5 Activities To Do With Your Students As An English Teacher – eTEFL Online

5 Activities To Do With Your Students As An English Teacher


Whether you’re an online English tutor or teaching in a schoolroom setting, one of the most challenging parts of being an English teacher, or any teacher for that matter, is keeping your students engaged. Finding different techniques and ways to deliver a lesson plan can be challenging, especially with already long hours of work and responsibilities. 

A subject can get old fast for students, and the attention needed can almost vanish the longer a boring lesson is stretched out. Activities that allow the more talkative students to exercise their listening skills and the more quiet students to exercise their speaking abilities. 

Most learn better by doing, and games and activities are an excellent way to achieve that. Games are fun and make what has already been taught more practical. It helps keep everyone engaged and relieves some stress that textbook studies might have brought. So, here are some activities you can have in class and how to use them. 


1. Charades and Pictionary

Charades and Pictionary are similar group games but with slightly different ways of giving out hints for each. They both help improve students’ vocabulary and English.

Charades is a great game to get your students to move after a long school day of sitting at their desks. First, you’ll write down some words your students have already learned on a piece of paper. Then separate the class into two groups. In turn, one student from each group will come up in front, take one piece of paper and act out what’s written on the paper. Now it’s up to the rest of their teammates to discuss among themselves. They are to guess what word was written on the piece of paper. If guessed correctly, that team gets the point. Then it’ll be the other team’s turn to act out a word.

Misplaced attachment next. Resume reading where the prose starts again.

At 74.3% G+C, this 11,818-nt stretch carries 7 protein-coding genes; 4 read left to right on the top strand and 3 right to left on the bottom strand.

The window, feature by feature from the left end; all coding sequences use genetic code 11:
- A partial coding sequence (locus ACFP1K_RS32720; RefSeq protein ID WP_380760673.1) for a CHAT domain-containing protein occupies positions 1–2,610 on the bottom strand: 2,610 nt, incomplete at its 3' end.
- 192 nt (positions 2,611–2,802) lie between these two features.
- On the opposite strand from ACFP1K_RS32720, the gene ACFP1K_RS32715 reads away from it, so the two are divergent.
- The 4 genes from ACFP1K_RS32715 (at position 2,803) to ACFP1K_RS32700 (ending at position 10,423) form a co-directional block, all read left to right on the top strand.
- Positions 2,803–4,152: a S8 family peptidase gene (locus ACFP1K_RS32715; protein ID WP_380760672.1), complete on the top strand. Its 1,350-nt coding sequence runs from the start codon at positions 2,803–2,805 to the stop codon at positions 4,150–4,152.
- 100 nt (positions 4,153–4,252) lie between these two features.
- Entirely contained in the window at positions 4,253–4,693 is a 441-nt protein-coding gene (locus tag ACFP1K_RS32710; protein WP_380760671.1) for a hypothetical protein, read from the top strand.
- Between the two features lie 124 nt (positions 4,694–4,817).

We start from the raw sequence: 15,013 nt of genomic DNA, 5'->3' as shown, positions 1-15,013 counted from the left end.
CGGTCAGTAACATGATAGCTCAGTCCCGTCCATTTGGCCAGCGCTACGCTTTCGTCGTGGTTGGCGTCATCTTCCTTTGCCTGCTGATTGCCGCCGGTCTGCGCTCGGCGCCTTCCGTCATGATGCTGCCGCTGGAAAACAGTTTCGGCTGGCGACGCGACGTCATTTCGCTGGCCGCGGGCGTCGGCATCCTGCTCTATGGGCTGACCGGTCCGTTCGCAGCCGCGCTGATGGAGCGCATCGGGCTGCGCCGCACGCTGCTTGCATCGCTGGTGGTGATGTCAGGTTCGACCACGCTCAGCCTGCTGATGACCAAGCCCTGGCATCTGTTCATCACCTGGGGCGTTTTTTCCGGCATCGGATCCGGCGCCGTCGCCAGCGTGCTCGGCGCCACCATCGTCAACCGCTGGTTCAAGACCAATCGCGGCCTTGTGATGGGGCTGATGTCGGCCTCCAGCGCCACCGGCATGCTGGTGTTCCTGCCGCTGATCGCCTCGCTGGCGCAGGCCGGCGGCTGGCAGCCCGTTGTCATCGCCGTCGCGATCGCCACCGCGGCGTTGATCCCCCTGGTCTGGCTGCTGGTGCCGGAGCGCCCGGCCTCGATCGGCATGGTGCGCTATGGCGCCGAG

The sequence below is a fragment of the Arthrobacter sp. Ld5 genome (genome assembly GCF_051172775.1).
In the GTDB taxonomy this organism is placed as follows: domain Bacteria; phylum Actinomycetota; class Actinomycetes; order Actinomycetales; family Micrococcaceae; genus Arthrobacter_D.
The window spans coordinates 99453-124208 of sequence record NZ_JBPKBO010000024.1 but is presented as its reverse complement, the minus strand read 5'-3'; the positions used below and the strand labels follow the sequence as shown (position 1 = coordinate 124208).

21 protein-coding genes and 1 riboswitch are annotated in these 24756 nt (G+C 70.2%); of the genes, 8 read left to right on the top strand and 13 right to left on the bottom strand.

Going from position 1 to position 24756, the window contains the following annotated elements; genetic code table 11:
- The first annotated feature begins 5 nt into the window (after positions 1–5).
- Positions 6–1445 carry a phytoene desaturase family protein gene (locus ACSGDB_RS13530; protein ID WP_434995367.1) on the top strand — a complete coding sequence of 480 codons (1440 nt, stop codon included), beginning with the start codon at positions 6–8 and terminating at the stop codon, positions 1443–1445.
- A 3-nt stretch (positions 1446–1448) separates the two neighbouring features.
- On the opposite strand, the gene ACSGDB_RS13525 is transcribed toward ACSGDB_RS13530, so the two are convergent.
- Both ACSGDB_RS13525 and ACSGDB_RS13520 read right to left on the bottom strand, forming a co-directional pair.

Pictionary is like charades, but instead of a selected teammate acting out a word, that teammate has to draw it on the board. Rules like no writing any words down, no saying the word, and no acting out the word when playing Pictionary. 


2. Board race

Board race is a fun way to teach and learn English while revising ongoing vocabulary. This game is suitable for classes with more than six students. Here’s how to play: 

Divide the class into two teams and give each team a colored marker. If you have a larger class, the teams can be further divided into three or four groups. Draw a line(s) on the board to section it for scoring and write a topic on the top. Now each team must send one member to stand in front of the board, and when the game begins, each team will write down as many words as they can on a turn basis and come up with a topic. Each team gets a point for each correct word, and the team with the most points wins.


3. Crowdsource a truly unique monster

Most of us will be familiar with monsters, but unlike the ones we’ve believed to be under the beds or hiding in the closets, you will draw this monster on a board. At the same time, students will learn descriptions and improve their vocabulary. Here’s how: 

Divide the class into two groups and have one student from each team come up to the board. Now you will start asking questions like; what shape is the monster’s body? How big is its head? Does it have hair? What color hair? The students have to direct their answers to the teammates on the board one by one. The students at the board have to draw the monster as described to the best of their ability. This will help improve their vocabulary and descriptive skills.


4. Two truths, one lie

This is another fun game you can play that can improve students’ listening and speech in English. For younger students, you might want to write the truth and lies about yourself on the board and ask them which one they think is true and which ones they believe are lies.

If the students are a bit older and have a good grasp of English, the game can be divided into groups. It’s a fun way to communicate and for the students to learn about each other.


5. Researching interests

Everyone has something they enjoy and have their own set of interests they like to know more about. Have the students research and write about whatever they like and then present it to the class the next day. People love talking about things that interest them, and researching more about them will not only make the student want to do their homework but won’t be so reluctant to talk about it. Further improving upon their reading, writing, and communication skills.



Being an English teacher can be challenging, especially when students tend to get bored by long, drawn-out lessons. This is where activities can help pique their interest and help change things up. You can do various activities, but it is not always obvious which can help improve lessons. We have looked at five activities in this article that can help make your English classes fun while improving many aspects of your students’ English. We implore you to integrate these activities and improve your lessons. Thank you for reading!

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